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BWW Review: JESUS CHRIST SUPERSTAR at Players On Air

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BWW Review: JESUS CHRIST SUPERSTAR at Players On Air
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Photo Credit Players On Air

What's the buzz? Lemme tell you what was a'happenin' last weekend at the performing arts space in the old North Carroll High School in Hampstead. Players On Air presented a revival of Andrew Lloyd Weber's Jesus Christ Superstar and those hallowed halls were rockin!

Before you get too excited, I have to tell you this was a one-off weekend run, which is a pity because it deserved a much longer outing. But I'll recap and review, so the next time this company puts on a show, you'll know it's a company that deserves a look.

Director Laura Wonsala has fearlessly put her own spin on the familiar tale of the events leading up to the crucifixion of JC. Most shows run on the vision of the person-in-charge, and this one was no exception. The difference is, with chestnuts like JCS, variables and alternative interpretations are rare. Not so this time. Ms. Wonsala wisely sized up the talent, the space, the assets and limitations and concocted a frothy, gritty, hyper-stylized rendering that was at once satisfying and disturbing. To the traditional scaffolding set was added a back wall covered with old rock concert posters, curled and yellowing with age, anchored by three bi-level scaffolds, covered in graffiti. No set designer is credited but the execution was excellent.

Moving the action from Is-ra-el BC to some indeterminate time period that combined Mafia like priests, cell phones (with the crowd and JC posing for selfies) and other anachronistic touches could have been ridiculous, but it somehow fit the zeitgeist of this iteration - a Seattle grunge, frat party gone horribly wrong. A lot of liberties taken, with mostly excellent results. The production team did an outstanding job, particularly Cory Browns moody and innovative light and sound design. And while Alicia Vogt's choice of the puffy white vest on JC may not have been the most flattering, the pinstriped suits on the priests, the drunken party-girl vibe in the costumes of some members of the ensemble, and the street-savvy garb of the rest of the crowd were just the right touch.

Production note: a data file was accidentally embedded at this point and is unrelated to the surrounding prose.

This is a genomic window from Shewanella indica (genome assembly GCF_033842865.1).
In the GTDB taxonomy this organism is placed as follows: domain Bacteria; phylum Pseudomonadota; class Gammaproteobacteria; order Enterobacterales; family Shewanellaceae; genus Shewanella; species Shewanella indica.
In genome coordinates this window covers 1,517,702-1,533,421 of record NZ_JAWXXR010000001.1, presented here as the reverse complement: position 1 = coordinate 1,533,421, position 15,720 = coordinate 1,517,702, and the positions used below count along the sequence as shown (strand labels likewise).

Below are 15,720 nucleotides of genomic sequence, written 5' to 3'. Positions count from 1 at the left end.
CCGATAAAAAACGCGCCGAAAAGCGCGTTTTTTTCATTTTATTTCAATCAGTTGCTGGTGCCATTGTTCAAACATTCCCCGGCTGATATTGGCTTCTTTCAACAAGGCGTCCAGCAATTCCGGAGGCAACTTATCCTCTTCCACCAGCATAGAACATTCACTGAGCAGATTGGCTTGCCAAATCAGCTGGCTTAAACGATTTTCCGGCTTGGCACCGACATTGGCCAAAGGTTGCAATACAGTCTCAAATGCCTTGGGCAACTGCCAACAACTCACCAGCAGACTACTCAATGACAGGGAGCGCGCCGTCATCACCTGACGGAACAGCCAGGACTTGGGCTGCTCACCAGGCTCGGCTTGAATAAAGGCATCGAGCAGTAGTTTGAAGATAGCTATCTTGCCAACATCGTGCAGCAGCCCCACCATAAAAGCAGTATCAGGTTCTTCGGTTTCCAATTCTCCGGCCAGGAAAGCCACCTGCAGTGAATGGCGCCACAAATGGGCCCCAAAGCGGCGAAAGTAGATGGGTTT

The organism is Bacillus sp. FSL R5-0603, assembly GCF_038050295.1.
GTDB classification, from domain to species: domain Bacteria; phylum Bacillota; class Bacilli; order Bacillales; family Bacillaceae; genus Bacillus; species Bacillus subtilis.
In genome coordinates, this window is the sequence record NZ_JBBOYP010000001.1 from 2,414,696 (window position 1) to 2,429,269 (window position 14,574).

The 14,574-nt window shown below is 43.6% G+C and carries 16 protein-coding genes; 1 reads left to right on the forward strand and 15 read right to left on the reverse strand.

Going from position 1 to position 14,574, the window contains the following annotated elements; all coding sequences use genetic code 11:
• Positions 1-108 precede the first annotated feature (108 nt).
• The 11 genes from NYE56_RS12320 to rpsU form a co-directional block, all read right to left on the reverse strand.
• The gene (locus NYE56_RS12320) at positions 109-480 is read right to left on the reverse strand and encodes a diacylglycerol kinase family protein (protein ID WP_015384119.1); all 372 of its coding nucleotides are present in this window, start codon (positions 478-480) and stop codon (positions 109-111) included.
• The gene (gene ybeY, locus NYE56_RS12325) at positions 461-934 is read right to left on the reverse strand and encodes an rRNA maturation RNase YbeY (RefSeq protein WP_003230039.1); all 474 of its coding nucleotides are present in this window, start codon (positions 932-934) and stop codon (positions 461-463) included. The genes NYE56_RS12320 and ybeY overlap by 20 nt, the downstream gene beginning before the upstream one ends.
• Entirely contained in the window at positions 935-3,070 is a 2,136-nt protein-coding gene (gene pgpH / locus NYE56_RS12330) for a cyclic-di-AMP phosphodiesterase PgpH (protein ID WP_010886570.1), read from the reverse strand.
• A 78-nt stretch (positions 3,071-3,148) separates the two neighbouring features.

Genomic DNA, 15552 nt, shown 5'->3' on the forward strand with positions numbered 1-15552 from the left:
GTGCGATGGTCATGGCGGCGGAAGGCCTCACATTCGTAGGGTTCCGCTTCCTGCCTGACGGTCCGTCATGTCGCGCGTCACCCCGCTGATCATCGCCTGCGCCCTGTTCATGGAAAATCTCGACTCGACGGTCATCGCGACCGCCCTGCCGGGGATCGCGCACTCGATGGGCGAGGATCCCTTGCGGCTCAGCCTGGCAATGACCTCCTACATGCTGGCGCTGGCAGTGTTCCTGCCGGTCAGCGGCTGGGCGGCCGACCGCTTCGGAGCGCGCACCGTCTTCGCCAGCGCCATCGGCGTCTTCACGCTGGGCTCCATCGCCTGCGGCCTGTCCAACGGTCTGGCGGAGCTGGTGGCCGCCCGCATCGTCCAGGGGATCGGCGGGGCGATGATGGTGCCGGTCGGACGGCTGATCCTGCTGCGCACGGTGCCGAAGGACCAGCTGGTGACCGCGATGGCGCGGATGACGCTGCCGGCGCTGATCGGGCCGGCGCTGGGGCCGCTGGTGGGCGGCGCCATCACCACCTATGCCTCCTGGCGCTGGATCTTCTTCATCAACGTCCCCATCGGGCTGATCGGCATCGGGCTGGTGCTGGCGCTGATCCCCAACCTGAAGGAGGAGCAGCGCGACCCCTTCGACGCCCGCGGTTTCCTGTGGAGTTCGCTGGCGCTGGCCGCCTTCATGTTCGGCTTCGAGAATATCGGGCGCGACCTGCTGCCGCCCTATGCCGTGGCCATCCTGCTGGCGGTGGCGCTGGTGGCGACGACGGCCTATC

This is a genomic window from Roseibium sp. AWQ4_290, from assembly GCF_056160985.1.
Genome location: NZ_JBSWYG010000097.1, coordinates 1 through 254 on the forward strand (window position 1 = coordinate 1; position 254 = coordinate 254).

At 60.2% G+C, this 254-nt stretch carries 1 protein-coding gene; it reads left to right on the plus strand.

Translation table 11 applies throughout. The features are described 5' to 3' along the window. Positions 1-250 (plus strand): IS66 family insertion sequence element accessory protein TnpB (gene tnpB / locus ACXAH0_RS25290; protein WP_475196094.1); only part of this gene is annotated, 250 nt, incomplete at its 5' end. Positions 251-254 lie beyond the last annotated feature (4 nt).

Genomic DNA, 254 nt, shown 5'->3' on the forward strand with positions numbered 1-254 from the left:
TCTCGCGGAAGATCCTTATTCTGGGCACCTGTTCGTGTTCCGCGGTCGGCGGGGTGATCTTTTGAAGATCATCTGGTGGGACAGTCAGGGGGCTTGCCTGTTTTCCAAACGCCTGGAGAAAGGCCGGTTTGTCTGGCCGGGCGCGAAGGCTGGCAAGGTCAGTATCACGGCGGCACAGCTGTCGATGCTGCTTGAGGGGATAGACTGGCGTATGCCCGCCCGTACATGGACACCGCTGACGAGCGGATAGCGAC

And speaking of the crowd, this ensemble sang and danced with riveting gusto. Kristin Rigsby did her usual excellent job with the moves, wisely limiting the serious work to an ensemble of five well-trained dancers. Samantha Azat, Sarah Fronheiser, Tori Rettbert, Dani Rizzo, and Claire Ryland handled the chore nicely. Notable ensemble dance numbers were Hosana!, the titular Jesus Christ Superstar, King Herrod's Song, and The Temple. Musical Director Michael Livingston coached and shaped the vocals into a well -blended chorus that handled the difficult score with seeming ease.

The cast is much too large and way too talented to give space to each and every one of the featured players, but let's hit the highlights: Dave Kaiser's Pilate as a harried, put-upon corporate CEO who wishes nothing more than to be done with this pip-squeak Jesus is terrific, with a voice and demeanor well suited to the role. Michael Livingston as a Barnum and Baily ringleader in the guise of King Herod was a hoot, with a grand baritone and enough schmaltzy schtick to power a bevy of Borscht Belt comics. Roman Mykyta as Peter and Tim Price as Simon both had exceptional voices that blended well with Alyson Kaiser on Can We Start Again.

As for Ms. Kaiser, her lovely voice and calming demeanor were a perfect choice for Mary Magdeline. I would have loved to see just a little more emotional investment from her in some of her interactions with JC, but she certainly was a pleasure to hear. Her voice was never better than when she sang the familiar I Don't Know How To Love Him with exceptional pathos and feeling.

I have long thought the real name of this show should be JUDAS, Superstar. Ben Azat met every challenge of the vocally exhausting part of Judas with a professional level of commitment. Thin as a whippet and sharp as a stiletto, he owned the stage with a mixture of guilt and bravado that was as physically impressive as it was vocally electrifying.

But any production of Jesus Christ Superstar runs on the eponymous character himself. Paul Kennedy has the face of an angel, a voice that could easily coerce the masses to follow him anywhere and the emotional range to traverse the highs of adoration to the depths of the martyr's despair. A believable and charismatic star turn.

I have a personal relationship with this show, having gotten my start as a dancer in a ballet based on the score in the early 70s, and I've played Judas. I've been a fan for close to 50 years. This was a particularly enjoyable outing of beloved piece of theatre. My only regret is that it only ran for one weekend. But I'll be watching for more productions from Players On Air. I heartily advise you to do the same!

For more information on future productions by Players On Air, visit their website at Players On Air.


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